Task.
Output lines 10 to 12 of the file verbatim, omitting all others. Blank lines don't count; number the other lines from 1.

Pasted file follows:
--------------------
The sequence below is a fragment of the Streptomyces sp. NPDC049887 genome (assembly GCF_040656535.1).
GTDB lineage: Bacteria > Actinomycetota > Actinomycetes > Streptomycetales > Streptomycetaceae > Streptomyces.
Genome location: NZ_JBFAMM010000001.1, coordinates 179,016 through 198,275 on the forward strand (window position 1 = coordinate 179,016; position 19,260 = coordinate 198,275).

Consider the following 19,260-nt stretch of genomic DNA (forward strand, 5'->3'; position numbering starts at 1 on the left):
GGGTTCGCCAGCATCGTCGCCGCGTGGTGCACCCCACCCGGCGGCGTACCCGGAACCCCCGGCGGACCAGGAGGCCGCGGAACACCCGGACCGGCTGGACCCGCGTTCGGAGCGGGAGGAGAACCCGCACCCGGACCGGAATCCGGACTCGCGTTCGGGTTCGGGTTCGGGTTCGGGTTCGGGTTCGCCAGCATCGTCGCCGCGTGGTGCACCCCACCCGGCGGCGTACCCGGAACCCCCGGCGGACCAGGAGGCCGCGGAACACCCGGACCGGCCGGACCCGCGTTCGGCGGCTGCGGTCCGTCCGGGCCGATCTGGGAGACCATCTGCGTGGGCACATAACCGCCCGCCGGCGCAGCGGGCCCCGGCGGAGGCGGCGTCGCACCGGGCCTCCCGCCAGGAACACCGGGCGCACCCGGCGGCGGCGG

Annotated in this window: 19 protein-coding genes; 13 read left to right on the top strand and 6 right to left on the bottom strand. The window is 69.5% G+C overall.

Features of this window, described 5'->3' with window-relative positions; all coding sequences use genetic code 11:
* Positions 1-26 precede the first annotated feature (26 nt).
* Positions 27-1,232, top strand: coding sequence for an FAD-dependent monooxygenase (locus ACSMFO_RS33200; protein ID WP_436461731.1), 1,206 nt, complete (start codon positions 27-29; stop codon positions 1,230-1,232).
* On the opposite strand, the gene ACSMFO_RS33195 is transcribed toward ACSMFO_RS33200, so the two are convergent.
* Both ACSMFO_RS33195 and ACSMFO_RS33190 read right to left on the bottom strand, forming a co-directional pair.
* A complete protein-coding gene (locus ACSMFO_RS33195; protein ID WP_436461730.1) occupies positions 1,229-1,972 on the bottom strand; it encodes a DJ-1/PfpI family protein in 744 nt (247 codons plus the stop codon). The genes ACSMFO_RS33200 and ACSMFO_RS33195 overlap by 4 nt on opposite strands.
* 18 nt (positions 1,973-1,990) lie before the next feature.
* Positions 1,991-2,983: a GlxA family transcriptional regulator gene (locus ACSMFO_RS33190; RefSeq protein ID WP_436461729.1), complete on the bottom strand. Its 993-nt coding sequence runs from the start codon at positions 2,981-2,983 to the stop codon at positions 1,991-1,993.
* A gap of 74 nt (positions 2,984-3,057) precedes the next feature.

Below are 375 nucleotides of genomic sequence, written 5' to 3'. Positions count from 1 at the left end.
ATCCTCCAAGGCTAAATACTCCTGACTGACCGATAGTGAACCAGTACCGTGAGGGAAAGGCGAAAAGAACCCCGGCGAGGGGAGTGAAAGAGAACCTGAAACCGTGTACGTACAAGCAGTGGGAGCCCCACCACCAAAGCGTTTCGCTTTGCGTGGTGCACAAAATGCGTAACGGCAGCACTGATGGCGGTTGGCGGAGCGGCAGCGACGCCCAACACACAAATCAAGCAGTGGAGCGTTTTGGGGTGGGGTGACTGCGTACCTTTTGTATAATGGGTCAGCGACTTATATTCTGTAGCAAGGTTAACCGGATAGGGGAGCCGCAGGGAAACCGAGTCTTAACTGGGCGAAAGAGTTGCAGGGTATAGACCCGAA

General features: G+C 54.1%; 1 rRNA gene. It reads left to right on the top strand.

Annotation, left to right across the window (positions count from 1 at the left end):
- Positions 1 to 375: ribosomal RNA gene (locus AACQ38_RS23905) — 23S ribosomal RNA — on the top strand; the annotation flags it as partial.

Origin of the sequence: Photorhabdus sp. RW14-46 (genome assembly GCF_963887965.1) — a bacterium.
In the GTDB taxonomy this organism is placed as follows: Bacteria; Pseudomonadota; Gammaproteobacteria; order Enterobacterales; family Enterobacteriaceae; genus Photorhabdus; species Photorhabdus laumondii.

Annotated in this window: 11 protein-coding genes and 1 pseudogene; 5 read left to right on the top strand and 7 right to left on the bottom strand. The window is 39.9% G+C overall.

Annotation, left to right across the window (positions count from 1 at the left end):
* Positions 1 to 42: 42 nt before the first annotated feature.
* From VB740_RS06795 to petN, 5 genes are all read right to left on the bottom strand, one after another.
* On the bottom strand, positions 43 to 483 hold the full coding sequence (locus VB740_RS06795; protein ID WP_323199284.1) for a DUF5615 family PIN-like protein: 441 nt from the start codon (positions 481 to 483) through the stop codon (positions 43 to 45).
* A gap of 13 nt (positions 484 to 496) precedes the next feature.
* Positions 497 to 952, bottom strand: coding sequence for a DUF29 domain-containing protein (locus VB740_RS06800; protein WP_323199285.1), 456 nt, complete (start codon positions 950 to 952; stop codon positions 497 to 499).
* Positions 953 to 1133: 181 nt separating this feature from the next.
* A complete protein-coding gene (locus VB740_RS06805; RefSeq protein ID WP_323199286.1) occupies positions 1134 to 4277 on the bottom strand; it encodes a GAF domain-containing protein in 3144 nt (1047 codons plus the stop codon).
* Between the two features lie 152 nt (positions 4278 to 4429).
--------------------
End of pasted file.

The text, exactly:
* On the opposite strand, the gene ACSMFO_RS33195 is transcribed toward ACSMFO_RS33200, so the two are convergent.
* Both ACSMFO_RS33195 and ACSMFO_RS33190 read right to left on the bottom strand, forming a co-directional pair.
* A complete protein-coding gene (locus ACSMFO_RS33195; protein ID WP_436461730.1) occupies positions 1,229-1,972 on the bottom strand; it encodes a DJ-1/PfpI family protein in 744 nt (247 codons plus the stop codon). The genes ACSMFO_RS33200 and ACSMFO_RS33195 overlap by 4 nt on opposite strands.